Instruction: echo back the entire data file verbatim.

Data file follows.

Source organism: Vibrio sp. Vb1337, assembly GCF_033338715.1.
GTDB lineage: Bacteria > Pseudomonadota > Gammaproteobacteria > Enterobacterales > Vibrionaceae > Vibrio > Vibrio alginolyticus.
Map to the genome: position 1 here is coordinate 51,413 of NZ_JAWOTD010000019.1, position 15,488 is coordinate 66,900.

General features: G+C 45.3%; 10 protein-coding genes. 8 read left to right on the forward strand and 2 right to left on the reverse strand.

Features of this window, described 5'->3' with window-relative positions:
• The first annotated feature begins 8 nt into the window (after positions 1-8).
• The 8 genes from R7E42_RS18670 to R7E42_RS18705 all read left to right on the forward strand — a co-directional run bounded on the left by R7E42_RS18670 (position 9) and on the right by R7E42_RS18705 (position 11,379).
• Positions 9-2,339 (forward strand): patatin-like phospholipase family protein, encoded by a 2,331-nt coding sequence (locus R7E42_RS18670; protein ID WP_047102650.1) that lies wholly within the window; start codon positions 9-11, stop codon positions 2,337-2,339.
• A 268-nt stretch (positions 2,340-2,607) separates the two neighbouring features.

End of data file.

Source organism: Vibrio sp. Vb1337, assembly GCF_033338715.1.
GTDB lineage: Bacteria > Pseudomonadota > Gammaproteobacteria > Enterobacterales > Vibrionaceae > Vibrio > Vibrio alginolyticus.
Map to the genome: position 1 here is coordinate 51,413 of NZ_JAWOTD010000019.1, position 15,488 is coordinate 66,900.

General features: G+C 45.3%; 10 protein-coding genes. 8 read left to right on the forward strand and 2 right to left on the reverse strand.

Features of this window, described 5'->3' with window-relative positions:
• The first annotated feature begins 8 nt into the window (after positions 1-8).
• The 8 genes from R7E42_RS18670 to R7E42_RS18705 all read left to right on the forward strand — a co-directional run bounded on the left by R7E42_RS18670 (position 9) and on the right by R7E42_RS18705 (position 11,379).
• Positions 9-2,339 (forward strand): patatin-like phospholipase family protein, encoded by a 2,331-nt coding sequence (locus R7E42_RS18670; protein ID WP_047102650.1) that lies wholly within the window; start codon positions 9-11, stop codon positions 2,337-2,339.
• A 268-nt stretch (positions 2,340-2,607) separates the two neighbouring features.